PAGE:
There will be a one day crash course on all things “big data” at the upcoming San Francisco Predictive Analytics World conference on Monday, March 30th, 2015. Get the Big Data big picture with a day of introduction to the major concepts, methods, challenges, and best practices related to leveraging large volumes of information.
There will be a session on social media network analysis using NodeXL at the conference as well.
Networks are collections of connections — they are everywhere once you start to look. Learn how to collect, analyze, visualize, and publish insights into connected populations. Using the free and open NodeXL addin for Excel, anyone who can make a pie chart can now make a network chart. Create insights into social media, collaboration, organizations, markets, and other connected structures with just a few clicks. Easily publish reports with visualizations and content analysis. Apply social network analysis to your own brands, email, discussions or web sites.
Networks are everywhere but collecting, analyzing, visualizing, and gaining insights into connected structures can require advanced technical skills. This session presents a free, easy-to-use tool for network analysis that builds on the familiar Excel spreadsheet called NodeXL. If you can make a pie chart, you can get insights into networks. The tool makes it easy to collect data from a range of social media (Twitter, Facebook, YouTube, etc.). Quickly create visualizations and reports on the shape of connected groups. Identify the key people, groups and topics in a community. Network analysis can reveal the hidden structures in streams of interactions.
Hidden within social media streams are structures that identify the most influential voices on any topic. Social network analysis and visualization can take millions of messages and reveal the shape of the crowd and the people at the center of it. Using the free and open NodeXL application, this talk demonstrates the tools and methods needed to create detailed maps of any social media topic. Learn to map and analyze social networks extracted from email, Facebook, Twitter, YouTube, message boards, and the WWW. No coding or prior experience needed!
Workshop: Tuesday, April 16, 2013 From: 6:30pm – 9:30pm
Intended Audience: Social media managers and analysts, marketers, collaboration and enterprise IT, advertisers, event planners, journalists,
Knowledge Level: all skill levels, beginners particularly welcome. Should have an interest in social media. Any experience with a spreadsheet is a plus!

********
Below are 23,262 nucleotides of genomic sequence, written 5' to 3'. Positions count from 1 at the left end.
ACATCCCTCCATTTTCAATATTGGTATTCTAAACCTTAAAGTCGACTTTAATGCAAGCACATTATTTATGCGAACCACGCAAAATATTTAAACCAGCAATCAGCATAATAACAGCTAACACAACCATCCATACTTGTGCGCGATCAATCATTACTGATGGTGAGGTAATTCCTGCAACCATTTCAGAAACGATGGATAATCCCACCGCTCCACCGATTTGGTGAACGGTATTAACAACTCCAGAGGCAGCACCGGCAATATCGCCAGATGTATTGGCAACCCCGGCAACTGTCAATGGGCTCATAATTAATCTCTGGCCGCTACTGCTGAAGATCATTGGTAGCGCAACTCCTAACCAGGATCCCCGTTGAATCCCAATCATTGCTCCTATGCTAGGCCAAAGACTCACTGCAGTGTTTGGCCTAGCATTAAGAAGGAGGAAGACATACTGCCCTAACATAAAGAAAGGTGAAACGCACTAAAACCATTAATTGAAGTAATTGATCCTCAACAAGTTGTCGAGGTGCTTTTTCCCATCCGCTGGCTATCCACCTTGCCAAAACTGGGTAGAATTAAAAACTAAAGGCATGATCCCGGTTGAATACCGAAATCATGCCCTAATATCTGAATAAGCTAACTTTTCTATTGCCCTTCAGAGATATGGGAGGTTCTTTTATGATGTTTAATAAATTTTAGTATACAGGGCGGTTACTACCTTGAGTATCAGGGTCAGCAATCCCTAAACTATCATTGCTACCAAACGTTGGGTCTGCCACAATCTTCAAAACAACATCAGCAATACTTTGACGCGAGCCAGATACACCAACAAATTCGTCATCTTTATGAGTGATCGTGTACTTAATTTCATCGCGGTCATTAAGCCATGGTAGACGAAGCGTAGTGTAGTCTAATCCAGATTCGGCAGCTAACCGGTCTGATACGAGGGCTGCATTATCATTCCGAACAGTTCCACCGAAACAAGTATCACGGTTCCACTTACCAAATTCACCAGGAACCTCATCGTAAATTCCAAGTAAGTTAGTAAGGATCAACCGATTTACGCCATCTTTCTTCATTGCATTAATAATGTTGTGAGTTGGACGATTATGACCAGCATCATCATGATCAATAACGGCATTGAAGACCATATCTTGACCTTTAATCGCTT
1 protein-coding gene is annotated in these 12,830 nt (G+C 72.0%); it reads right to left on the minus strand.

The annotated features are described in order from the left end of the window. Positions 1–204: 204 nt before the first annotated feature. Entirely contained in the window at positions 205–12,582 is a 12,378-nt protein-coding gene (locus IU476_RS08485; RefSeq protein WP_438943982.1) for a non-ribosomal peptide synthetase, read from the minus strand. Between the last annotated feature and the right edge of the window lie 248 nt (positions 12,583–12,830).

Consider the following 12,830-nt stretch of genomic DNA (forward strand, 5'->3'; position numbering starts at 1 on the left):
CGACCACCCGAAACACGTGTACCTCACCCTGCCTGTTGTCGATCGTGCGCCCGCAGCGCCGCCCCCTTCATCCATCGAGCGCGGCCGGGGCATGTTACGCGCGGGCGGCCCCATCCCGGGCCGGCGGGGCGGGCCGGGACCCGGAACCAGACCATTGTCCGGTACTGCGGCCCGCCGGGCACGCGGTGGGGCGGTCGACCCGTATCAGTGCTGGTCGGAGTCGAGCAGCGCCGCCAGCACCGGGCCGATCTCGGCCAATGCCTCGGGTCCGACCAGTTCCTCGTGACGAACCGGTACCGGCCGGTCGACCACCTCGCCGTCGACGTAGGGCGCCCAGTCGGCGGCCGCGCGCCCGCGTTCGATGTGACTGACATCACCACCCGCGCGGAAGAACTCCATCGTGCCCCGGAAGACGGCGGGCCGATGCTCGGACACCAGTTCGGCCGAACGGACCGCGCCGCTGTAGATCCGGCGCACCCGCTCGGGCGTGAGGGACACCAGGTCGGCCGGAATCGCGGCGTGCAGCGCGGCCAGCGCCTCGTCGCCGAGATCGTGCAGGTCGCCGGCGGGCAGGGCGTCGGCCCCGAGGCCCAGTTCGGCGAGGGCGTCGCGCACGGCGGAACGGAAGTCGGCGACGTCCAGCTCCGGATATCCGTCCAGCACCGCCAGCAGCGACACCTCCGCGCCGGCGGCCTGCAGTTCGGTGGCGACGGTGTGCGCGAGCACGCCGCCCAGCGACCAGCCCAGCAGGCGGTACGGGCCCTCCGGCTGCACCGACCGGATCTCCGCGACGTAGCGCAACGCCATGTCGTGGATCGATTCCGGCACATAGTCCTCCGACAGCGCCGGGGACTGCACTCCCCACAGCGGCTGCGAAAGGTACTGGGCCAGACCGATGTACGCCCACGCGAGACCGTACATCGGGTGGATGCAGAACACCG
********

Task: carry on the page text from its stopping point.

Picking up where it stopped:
Social media conversations are clumpy. People tend to follow and reply to people who share their views so distinct clusters emerge in many social media discussions. Often these sub-groups have distinct ways of using language, point to different URLs, and mention different hashtags, even when talking about the same topic. Simple, free and open tools can now collect and analyze these clusters of discussion, highlighting the contrasting themes in the conversation. Learn how to perform key tasks like:
Crowds of people gather in social media around many products, services, businesses, and events but they can be difficult to see and understand. With new free and open tools, it is now possible to map and measure social media spaces, capturing the sub-groups and key people within and between them. Learn how to capture social media data and quickly generate a visual map of the crowd. With maps in hand, we will discuss ways they guide a journey to the key influencers and concepts in the crowd.
Here is an updated map of the connections among people who recently tweeted the term “Oracle”:
Connections among the Twitter users who recently tweeted the word Oracle when queried on October 5, 2011, scaled by numbers of followers (with outliers thresholded). Connections created when users reply, mention or follow one another.
Graph Metric: Value
Graph Type: Directed
Unique Edges: 2747
Edges With Duplicates: 827
Total Edges: 3574
Connected Components: 425
Single-Vertex Connected Components: 396
Maximum Vertices in a Connected Component: 541
Maximum Edges in a Connected Component: 2923
Maximum Geodesic Distance (Diameter): 10
Average Geodesic Distance: 3.475208
Graph Density: 0.00226026
NodeXL Version: 22.214.171.124
A related map represents the connections among people who tweeted the term #OOW11
These are the connections among the Twitter users who recently tweeted the word oow11 when queried on October 3, 2011, scaled by numbers of followers (with outliers thresholded). Connections created when users reply, mention or follow one another.
That illustrate the connections among people who tweet the term “#ecomm2010”, scaled by the number of followers.
Abstract: Social network analysis (SNA) is a powerful method for gaining insight into the massive collections of connections created when many people connect to one another through mobile devices. SNA has been widely applied to desktop social media and is moving into the mobile world. Prominent studies of the “call graph” have been produced at national scales.
Mobile providers are applying SNA to identify key subscribers who can reduce churn and help gain adoption of new services and products. Network analysis has historically had a steep learning curve, but now new tools are making SNA easier for less technical users. This talk will describe social network concepts and their application to mobile data sets. A free and open add-in for the popular Excel 2007 spreadsheet called NodeXL (http://www.codeplex.com/nodexl) can perform many complex SNA tasks like data import, scrubbing, metrics calculation, clustering, and visualization. Applying this tool to call graph and subscriber data sets can reveal key positions in the network that can attract and hold other subscribers in the system.